Exercising in water is fun and beneficial. / SUR

When it's too hot for exercise... take to the water

Even simple exercises done in a swimming pool or the sea can improve strength, flexibility and balance while keeping cool at the same time

MARTA FDEZ. VALLEJO

In summer, it is often too hot to go running or cycling and even a walk feels like too much effort in the blazing sun. And as for the gym, who wants to be shut indoors to exercise in hot weather? But luckily, there is another option to help us keep fit: exercising in water.

"Water enables us to exercise in a different way in summer. It motivates us and gets us moving at a time of year when we don't feel like doing very much," says Sara Tabares, who is the sports director of Performa and author of a book called Ellas Entrenan. She says the exercise can be really simple, such as playing in the sea with the kids or moving in time to music; it is still physical activity and therefore good for the health. But, of course, there is also the option of doing more intensive and specific exercise and giving your body a good workout.

Especially recommended for...

Aquatic exercise "is healthy for everyone," says Tabares, but is especially recommended for people with joint pain.

"When we are in water, our body weight is reduced. For example, if the water comes up to our hips, our apparent weight, which is what is supported by our joints, drops by approximately 50 per cent." Exercising in water diminishes the strain and, at the same time, allows free movement.

Back pain

"Water is an ideal medium in which to exercise and it is especially good for people who suffer from back pain. Aquatic exercises benefit that area because they improve strength, balance and flexibility. The water can support as much as 90 per cent of our body," says Almudena López, who is qualified in Physical Activity and Sport and specialises in exercising in water. Another important benefit is that it "improves cardiovascular capacity and balance", she explains.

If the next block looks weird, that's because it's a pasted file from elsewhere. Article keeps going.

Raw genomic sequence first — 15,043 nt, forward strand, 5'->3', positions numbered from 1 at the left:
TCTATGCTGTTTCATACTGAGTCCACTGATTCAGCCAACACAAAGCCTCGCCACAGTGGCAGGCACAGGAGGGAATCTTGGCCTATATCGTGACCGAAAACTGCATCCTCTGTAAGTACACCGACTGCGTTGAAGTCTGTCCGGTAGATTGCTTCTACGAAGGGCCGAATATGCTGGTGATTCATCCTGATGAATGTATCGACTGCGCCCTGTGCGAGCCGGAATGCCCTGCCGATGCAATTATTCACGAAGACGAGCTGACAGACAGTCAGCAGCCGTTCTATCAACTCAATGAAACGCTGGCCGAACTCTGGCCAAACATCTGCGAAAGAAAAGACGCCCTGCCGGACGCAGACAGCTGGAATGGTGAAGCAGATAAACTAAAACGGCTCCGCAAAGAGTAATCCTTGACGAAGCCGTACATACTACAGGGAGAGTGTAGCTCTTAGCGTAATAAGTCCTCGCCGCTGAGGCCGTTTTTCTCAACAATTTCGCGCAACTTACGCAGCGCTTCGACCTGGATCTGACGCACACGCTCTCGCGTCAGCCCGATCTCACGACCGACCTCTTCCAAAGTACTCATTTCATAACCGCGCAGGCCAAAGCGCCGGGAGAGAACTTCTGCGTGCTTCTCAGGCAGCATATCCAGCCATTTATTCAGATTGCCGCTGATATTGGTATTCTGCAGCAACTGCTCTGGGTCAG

The ideal depth of water for exercising in a swimming pool is between one and 1.2 metres, says Sara Tabares, "and at that depth we can do slides, jumps, turns, strengthening exercises like squats, kicks, we can lift one leg to the side or to the front, and to strengthen the arms there is another simple movement: opening and closing the arms as if we were pushing the water away".

Exercising in water can also include items such as foam 'noodles', boards, weighted belts, rubber rings, hoops and balls.

"These pieces of equipment are used to increase the intensity of the exercises," says Tabares. For example, holding the board vertically in the water and pushing it forward; or, with foam noodles under the arms, carry out a cycling movement or stretch your legs and open and close them to exercise the abdominal muscles.

"If we wear weighted bands round our wrists and ankles we will be working on more muscule strength and there are also special weights that can be used in the water," says Tabares.

Walking and running

Water has greater density and offers a resistance which is 12 to 14 times higher than exercising on land, which means that walking in the sea or swimming pool is a good way to improve strength, says physiotherapist Jonathan Gastón, of Kinett Advance clinic. And all exercise which is done in water is good for blood circulation, he adds. Walking against the current in the sea or in moderate waves also helps balance.

There is also a cardiovascular exercise called aquatic jogging, and for this the depth of the water is something that needs to be taken into account. Gastón says it should be between the knees and the hips and warns that it is a type of exercise that should only be done occasionally because it is tough.

The other way of running in a swimming pool or in the sea is to use a flotation aid to keep the body suspended, so the arms and legs can move freely while the head remains above the surface of the water. Jonathan Gastón says this exercise is very beneficial because it "gives the back a workout and reduces the impact on the joints".

Warm-up exercises

Sara Tabares warns that everyone needs to do warm-up exercises before getting into the water, even though they might be on holiday and doing something different in the way of sport. It will only take a few minutes and will prevent injury.

"We can do a massage with one of the foam noodles before entering the water, and some low-intensity active mobility exercises to warm up," she says.